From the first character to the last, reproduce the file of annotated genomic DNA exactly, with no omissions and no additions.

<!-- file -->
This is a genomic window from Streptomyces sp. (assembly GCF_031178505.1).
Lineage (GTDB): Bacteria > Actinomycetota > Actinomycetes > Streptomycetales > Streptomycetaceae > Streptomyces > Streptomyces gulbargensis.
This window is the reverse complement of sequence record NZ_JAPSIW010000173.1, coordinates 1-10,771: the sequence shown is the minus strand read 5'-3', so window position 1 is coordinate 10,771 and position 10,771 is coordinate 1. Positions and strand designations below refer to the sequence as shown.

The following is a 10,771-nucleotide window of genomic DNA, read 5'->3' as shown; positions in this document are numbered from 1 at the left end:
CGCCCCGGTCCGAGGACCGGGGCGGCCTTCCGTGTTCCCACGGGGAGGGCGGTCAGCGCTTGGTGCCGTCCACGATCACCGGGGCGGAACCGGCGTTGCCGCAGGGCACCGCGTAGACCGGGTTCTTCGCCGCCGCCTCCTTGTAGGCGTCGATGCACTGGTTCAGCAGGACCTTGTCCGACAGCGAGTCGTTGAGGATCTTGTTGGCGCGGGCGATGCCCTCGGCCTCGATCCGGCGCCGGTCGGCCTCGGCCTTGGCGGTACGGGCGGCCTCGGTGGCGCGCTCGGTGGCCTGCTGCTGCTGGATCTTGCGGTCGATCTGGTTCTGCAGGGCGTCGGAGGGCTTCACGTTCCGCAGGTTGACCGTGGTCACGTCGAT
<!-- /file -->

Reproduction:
This is a genomic window from Streptomyces sp. (assembly GCF_031178505.1).
Lineage (GTDB): Bacteria > Actinomycetota > Actinomycetes > Streptomycetales > Streptomycetaceae > Streptomyces > Streptomyces gulbargensis.
This window is the reverse complement of sequence record NZ_JAPSIW010000173.1, coordinates 1-10,771: the sequence shown is the minus strand read 5'-3', so window position 1 is coordinate 10,771 and position 10,771 is coordinate 1. Positions and strand designations below refer to the sequence as shown.

The following is a 10,771-nucleotide window of genomic DNA, read 5'->3' as shown; positions in this document are numbered from 1 at the left end:
CGCCCCGGTCCGAGGACCGGGGCGGCCTTCCGTGTTCCCACGGGGAGGGCGGTCAGCGCTTGGTGCCGTCCACGATCACCGGGGCGGAACCGGCGTTGCCGCAGGGCACCGCGTAGACCGGGTTCTTCGCCGCCGCCTCCTTGTAGGCGTCGATGCACTGGTTCAGCAGGACCTTGTCCGACAGCGAGTCGTTGAGGATCTTGTTGGCGCGGGCGATGCCCTCGGCCTCGATCCGGCGCCGGTCGGCCTCGGCCTTGGCGGTACGGGCGGCCTCGGTGGCGCGCTCGGTGGCCTGCTGCTGCTGGATCTTGCGGTCGATCTGGTTCTGCAGGGCGTCGGAGGGCTTCACGTTCCGCAGGTTGACCGTGGTCACGTCGAT